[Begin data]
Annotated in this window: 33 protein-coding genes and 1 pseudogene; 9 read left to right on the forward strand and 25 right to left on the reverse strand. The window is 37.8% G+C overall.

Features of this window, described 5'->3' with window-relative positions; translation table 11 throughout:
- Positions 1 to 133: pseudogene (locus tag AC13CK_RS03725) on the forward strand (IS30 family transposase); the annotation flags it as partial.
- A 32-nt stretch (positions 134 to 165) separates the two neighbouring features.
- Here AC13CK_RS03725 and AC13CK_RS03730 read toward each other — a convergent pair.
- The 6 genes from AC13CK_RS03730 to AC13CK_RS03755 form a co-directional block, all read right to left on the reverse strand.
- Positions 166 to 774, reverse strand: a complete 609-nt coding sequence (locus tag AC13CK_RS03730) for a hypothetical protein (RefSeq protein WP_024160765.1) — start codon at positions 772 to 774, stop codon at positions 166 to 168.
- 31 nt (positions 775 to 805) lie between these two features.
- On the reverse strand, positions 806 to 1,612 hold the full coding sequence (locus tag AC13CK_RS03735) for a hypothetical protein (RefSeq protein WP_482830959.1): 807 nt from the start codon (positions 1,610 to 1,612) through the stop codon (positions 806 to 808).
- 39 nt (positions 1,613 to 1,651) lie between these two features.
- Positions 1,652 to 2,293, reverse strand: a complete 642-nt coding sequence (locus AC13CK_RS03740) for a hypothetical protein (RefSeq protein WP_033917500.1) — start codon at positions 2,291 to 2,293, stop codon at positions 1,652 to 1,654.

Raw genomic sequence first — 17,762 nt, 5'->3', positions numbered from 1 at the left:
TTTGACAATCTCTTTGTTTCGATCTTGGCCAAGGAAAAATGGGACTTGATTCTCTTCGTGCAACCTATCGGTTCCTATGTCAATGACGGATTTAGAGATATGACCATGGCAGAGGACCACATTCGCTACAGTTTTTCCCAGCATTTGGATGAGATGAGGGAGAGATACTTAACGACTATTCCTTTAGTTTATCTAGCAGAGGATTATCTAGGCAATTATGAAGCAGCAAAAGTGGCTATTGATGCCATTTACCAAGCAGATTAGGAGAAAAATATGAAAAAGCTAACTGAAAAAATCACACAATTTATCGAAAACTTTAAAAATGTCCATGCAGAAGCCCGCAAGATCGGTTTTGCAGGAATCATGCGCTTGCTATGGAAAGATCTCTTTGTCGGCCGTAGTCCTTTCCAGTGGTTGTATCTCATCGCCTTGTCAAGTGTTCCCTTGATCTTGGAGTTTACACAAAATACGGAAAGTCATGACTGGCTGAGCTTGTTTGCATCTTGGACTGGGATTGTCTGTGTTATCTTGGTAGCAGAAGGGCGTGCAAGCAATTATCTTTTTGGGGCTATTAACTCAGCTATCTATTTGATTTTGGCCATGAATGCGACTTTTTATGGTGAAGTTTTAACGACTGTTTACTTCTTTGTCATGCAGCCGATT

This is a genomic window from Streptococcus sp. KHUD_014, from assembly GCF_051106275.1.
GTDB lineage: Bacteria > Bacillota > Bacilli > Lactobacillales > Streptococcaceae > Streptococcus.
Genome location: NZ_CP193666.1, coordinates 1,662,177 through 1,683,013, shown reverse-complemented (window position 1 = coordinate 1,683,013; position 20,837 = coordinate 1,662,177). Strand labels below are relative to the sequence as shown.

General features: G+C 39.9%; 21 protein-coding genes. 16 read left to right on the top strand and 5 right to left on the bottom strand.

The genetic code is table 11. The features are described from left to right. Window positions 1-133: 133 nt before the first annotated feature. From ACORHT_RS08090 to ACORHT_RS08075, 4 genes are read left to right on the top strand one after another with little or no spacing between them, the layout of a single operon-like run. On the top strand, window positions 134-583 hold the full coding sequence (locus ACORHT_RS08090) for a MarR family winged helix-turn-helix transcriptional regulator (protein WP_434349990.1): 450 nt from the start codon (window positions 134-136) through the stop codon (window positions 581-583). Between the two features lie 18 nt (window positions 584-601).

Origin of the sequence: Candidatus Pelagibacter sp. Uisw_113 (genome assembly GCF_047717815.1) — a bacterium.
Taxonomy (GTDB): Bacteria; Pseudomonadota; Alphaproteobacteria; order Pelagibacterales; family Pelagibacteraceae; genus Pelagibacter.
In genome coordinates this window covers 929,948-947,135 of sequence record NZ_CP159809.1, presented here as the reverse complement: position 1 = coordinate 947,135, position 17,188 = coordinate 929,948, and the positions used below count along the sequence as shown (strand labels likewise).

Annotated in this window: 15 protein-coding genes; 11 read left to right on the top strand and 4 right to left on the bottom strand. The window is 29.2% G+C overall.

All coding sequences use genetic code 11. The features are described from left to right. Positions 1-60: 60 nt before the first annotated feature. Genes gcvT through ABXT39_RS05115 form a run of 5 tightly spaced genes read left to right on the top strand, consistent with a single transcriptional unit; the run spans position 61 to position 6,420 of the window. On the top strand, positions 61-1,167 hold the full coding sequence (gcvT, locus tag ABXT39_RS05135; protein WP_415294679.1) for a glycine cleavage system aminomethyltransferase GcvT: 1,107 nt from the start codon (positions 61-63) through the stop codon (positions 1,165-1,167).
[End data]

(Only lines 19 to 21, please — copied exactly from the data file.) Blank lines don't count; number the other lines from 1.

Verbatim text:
Origin of the sequence: Candidatus Pelagibacter sp. Uisw_113 (genome assembly GCF_047717815.1) — a bacterium.
Taxonomy (GTDB): Bacteria; Pseudomonadota; Alphaproteobacteria; order Pelagibacterales; family Pelagibacteraceae; genus Pelagibacter.
In genome coordinates this window covers 929,948-947,135 of sequence record NZ_CP159809.1, presented here as the reverse complement: position 1 = coordinate 947,135, position 17,188 = coordinate 929,948, and the positions used below count along the sequence as shown (strand labels likewise).